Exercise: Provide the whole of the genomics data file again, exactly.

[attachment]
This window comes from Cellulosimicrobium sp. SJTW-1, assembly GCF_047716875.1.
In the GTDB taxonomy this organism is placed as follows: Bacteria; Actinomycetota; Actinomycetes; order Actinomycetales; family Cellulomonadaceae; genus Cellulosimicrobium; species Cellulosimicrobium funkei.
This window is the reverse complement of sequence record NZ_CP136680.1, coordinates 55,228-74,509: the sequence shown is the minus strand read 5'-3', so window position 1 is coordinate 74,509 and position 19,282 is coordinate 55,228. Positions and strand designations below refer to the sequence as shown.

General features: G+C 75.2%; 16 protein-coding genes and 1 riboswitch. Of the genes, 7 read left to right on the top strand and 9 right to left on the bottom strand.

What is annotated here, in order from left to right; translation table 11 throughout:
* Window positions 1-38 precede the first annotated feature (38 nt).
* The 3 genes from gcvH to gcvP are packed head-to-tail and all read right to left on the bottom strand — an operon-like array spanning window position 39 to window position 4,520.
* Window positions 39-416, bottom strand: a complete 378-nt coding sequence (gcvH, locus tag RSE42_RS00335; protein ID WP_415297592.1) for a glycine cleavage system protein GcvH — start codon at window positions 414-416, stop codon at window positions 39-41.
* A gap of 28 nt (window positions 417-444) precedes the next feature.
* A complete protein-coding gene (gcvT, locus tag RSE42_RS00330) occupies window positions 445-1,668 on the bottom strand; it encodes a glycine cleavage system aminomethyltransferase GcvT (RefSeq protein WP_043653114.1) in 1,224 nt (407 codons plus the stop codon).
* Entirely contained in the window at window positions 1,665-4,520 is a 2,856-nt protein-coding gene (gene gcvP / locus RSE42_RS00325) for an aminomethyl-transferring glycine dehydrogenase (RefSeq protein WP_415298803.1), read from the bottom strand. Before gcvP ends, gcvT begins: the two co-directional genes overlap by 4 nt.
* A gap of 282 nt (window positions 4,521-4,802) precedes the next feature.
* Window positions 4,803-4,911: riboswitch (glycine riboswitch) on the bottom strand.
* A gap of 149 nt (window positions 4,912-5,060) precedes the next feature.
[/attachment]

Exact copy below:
This window comes from Cellulosimicrobium sp. SJTW-1, assembly GCF_047716875.1.
In the GTDB taxonomy this organism is placed as follows: Bacteria; Actinomycetota; Actinomycetes; order Actinomycetales; family Cellulomonadaceae; genus Cellulosimicrobium; species Cellulosimicrobium funkei.
This window is the reverse complement of sequence record NZ_CP136680.1, coordinates 55,228-74,509: the sequence shown is the minus strand read 5'-3', so window position 1 is coordinate 74,509 and position 19,282 is coordinate 55,228. Positions and strand designations below refer to the sequence as shown.

General features: G+C 75.2%; 16 protein-coding genes and 1 riboswitch. Of the genes, 7 read left to right on the top strand and 9 right to left on the bottom strand.

What is annotated here, in order from left to right; translation table 11 throughout:
* Window positions 1-38 precede the first annotated feature (38 nt).
* The 3 genes from gcvH to gcvP are packed head-to-tail and all read right to left on the bottom strand — an operon-like array spanning window position 39 to window position 4,520.
* Window positions 39-416, bottom strand: a complete 378-nt coding sequence (gcvH, locus tag RSE42_RS00335; protein ID WP_415297592.1) for a glycine cleavage system protein GcvH — start codon at window positions 414-416, stop codon at window positions 39-41.
* A gap of 28 nt (window positions 417-444) precedes the next feature.
* A complete protein-coding gene (gcvT, locus tag RSE42_RS00330) occupies window positions 445-1,668 on the bottom strand; it encodes a glycine cleavage system aminomethyltransferase GcvT (RefSeq protein WP_043653114.1) in 1,224 nt (407 codons plus the stop codon).
* Entirely contained in the window at window positions 1,665-4,520 is a 2,856-nt protein-coding gene (gene gcvP / locus RSE42_RS00325) for an aminomethyl-transferring glycine dehydrogenase (RefSeq protein WP_415298803.1), read from the bottom strand. Before gcvP ends, gcvT begins: the two co-directional genes overlap by 4 nt.
* A gap of 282 nt (window positions 4,521-4,802) precedes the next feature.
* Window positions 4,803-4,911: riboswitch (glycine riboswitch) on the bottom strand.
* A gap of 149 nt (window positions 4,912-5,060) precedes the next feature.